The tech had fixed the broadcast cubes, which, like so much other nonessential machinery on Greentrees, was falling apart. Then the tech must have left the platform, because Mayor Shanti was starting his speech and the only people left on the stage were the ones who belonged there and Siddalee Brown.

“Don’t worry about Alex,” Mr. Holman said quickly. “She’ll show up or she won’t. Just go sit down and enjoy yourself, Siddalee.”

As if she could do that with her boss messing up again! Blushing darkly, Siddalee scurried across the platform, down the ramp, and into the anonymity of the crowd.

“—for half a century,” Mayor Shanti was saying in his unaccented English. The crowd had quieted, mostly, and Siddalee could hear the translators’ mechanical voices in the Arabic, Chinese, and Spanish that some of the older people needed. Everyone born on Greentrees, of course, had learned English at school, even the Arab women in the medina. It was the law. “—trials and triumphs no one could have foreseen, but—”

Where was Alex? She was supposed to speak third, after the mayor and Mr. Holman. Well, Siddalee had done her best. She dropped heavily to the grass, scowling. A sudden breeze brought the smell of moonflowers, a thick heady fragrance. Probably from plants crushed under some table, Siddalee thought crossly. It would take weeks to restore Mira City’s beautiful park. Somewhere to her left another of those annoying “firecrackers” went off, followed by drunken laughter.

No one on the platform reacted. And, Siddalee noted suddenly, Nan Frayne was no longer up there. Siddalee hadn’t heard or seen the woman follow her down the ramp, but nonetheless she was gone, as stealthy as the sweet-scented wind.

On the other side of Mira City, Alexandra Cutler ran through the deserted streets toward the genetics labs.

God, she was out of shape! Fear kept her moving until, winded, she was forced to stop and bend over for a moment, hands on her knees, a middle-aged woman who stayed lean but not fit. Or not fit enough for this anyway, although “this” should not be something anyone on Greentrees had to prepare for. “This” should not be happening.

Please let it not be true.

Her panting echoed in her ears, unnaturally loud. As soon as she could, she straightened and resumed running.

Finally the lab buildings loomed ahead, windowless foamcast structures, many large enough to contain negative-pressure safe labs and plastic-roofed growing beds. A virgin grove of Greentrees’ tall narrow trees, their leaves purple from an analog of Terra’s photosynthetic rhodomicrobia, grew beside the labs.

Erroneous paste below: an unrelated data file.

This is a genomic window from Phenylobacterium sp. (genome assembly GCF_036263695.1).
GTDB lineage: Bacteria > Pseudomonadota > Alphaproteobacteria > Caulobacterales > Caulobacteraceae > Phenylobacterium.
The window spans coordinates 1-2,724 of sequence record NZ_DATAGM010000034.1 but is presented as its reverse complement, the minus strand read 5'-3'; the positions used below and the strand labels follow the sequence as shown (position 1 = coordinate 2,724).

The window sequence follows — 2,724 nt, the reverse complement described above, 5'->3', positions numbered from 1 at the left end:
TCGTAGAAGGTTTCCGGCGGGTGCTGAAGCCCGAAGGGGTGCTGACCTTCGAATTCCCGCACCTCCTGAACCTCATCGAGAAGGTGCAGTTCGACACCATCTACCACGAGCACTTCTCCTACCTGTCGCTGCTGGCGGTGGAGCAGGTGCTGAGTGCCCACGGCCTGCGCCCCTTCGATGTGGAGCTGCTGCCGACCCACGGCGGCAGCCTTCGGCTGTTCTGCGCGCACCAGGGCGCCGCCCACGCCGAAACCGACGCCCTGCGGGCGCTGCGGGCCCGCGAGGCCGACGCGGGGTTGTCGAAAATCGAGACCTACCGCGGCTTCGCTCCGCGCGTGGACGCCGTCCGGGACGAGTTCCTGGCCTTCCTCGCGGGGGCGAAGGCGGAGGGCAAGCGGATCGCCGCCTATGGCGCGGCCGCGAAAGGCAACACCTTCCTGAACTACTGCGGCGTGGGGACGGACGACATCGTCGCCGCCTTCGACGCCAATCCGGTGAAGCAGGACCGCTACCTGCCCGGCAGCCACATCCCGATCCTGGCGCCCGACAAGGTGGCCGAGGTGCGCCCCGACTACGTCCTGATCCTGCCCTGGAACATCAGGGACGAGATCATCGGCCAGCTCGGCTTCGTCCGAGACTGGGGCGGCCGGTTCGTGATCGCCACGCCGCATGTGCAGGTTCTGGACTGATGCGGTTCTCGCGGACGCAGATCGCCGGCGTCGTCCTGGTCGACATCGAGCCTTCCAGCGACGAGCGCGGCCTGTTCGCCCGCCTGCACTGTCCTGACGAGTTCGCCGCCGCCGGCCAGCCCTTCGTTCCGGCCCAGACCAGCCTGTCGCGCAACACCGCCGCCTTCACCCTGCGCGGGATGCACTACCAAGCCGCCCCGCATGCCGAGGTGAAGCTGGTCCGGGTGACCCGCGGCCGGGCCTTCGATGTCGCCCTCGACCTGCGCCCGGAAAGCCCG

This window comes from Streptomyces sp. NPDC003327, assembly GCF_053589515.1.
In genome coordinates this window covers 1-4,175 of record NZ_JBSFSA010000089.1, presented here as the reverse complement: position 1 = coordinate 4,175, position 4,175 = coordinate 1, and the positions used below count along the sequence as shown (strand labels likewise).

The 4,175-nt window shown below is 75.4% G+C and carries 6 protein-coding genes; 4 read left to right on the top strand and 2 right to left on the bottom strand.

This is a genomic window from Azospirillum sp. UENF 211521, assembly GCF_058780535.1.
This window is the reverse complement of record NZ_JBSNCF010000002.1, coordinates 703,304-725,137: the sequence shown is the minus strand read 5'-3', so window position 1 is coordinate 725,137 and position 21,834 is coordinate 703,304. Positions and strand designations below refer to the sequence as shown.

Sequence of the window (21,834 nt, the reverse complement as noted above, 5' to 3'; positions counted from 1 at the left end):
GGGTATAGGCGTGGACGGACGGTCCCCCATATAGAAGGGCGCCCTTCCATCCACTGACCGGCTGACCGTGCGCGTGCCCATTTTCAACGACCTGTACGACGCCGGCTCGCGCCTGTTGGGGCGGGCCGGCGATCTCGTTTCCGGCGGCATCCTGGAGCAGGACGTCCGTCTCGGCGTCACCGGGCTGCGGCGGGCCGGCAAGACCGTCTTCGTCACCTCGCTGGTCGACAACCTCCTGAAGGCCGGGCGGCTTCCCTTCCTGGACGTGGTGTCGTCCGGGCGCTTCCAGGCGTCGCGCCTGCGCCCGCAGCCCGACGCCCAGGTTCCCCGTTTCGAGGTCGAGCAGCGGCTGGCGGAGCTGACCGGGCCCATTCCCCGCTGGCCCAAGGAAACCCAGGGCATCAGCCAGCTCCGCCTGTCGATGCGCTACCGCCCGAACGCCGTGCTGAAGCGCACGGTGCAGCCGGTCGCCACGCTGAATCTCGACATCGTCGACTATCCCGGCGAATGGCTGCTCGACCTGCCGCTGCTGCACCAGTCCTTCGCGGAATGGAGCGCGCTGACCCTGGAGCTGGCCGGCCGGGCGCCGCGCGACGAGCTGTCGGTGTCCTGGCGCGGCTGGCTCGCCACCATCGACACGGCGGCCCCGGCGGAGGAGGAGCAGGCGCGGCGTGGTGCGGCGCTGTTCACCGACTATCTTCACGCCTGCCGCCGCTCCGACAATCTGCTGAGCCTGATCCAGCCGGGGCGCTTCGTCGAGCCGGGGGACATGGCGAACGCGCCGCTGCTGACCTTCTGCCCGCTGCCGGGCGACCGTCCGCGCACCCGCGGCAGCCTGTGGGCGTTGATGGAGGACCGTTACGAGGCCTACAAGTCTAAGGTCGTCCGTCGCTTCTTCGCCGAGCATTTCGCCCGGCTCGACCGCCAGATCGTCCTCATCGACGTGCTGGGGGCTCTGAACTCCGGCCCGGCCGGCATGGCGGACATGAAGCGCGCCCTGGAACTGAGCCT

Although they stood at the edge of Mira City, just before the river swept abruptly west, to Alex the labs were the heart of the city. Here the native flora and fauna of Greentrees were genetically adapted to fit two not always compatible ends: preservation of the native ecology and use by humans who had come from a different planet. Without the labs, humans might have survived on Greentrees, but they would not have flourished. As the tray-o, the Technology Resource Allocation officer, Alex meted out the largest share, by far, of resources to the gene labs. Too large a share, some said. Let them. The labs were key.

And someone had the arrogance, the stupidity, the sheer bad taste—to Alex, the three were nearly synonymous—to threaten the labs.

The solemn, pretty Chinese girl, Star Chu, had warned Alex just minutes ago. “Alex … I’m afraid there might be trouble at the gene labs. Soon. Now. I can’t say more, but I think you should survey it. Take security with you.” And Star had turned away, disappearing fluidly into the crowd, before Alex could question her, could in fact do more than numbly register that Star herself looked like the embodiment of what she had delicately referred to as “trouble”: a hardworking, successful part owner of a Greentrees corporation who nonetheless wore fake Cheyenne tattoos on her cheek, used Blue Lion and fizzies, and wore discontent as blatantly as her red lipstick. Yet she’d warned Alex.

Alex’s father had once told her that he thought the Arabs would cause eventual problems.
“Over time the Arabs might find Greentrees a real culture shock. The contrast between the traditions they bring with them and the ways pioneer societies evolve could lead to real factionalism among them, even violence. Watch out especially for their youth, Alex.”
But the Arabs had settied in seamlessly, developing a sort of semisecular semiassimilated Islam that satisfied everybody, and the Chinese youth had splintered, rebelled, and exploded. Go figure.

The lab buildings looked quiet, an unlovely utilitarian series of connected foamcast cubes. Alex, who hadn’t taken the time to wait for security, approached cautiously. The front door of Building D stood crazily agape on half its hinges. Someone had lasered it.

Alex could remember when no one on Greentrees locked buildings.

She took her comlink from a pocket formed by her red-arid-green wrap, which she had tied in an elaborate, modest crisscross that didn’t impede movement. Guy Davenport, Mira’s security chief, answered immediately. “Alex here,” she panted. “I’m at the gene labs, the door’s been forced open, and there may be trouble.”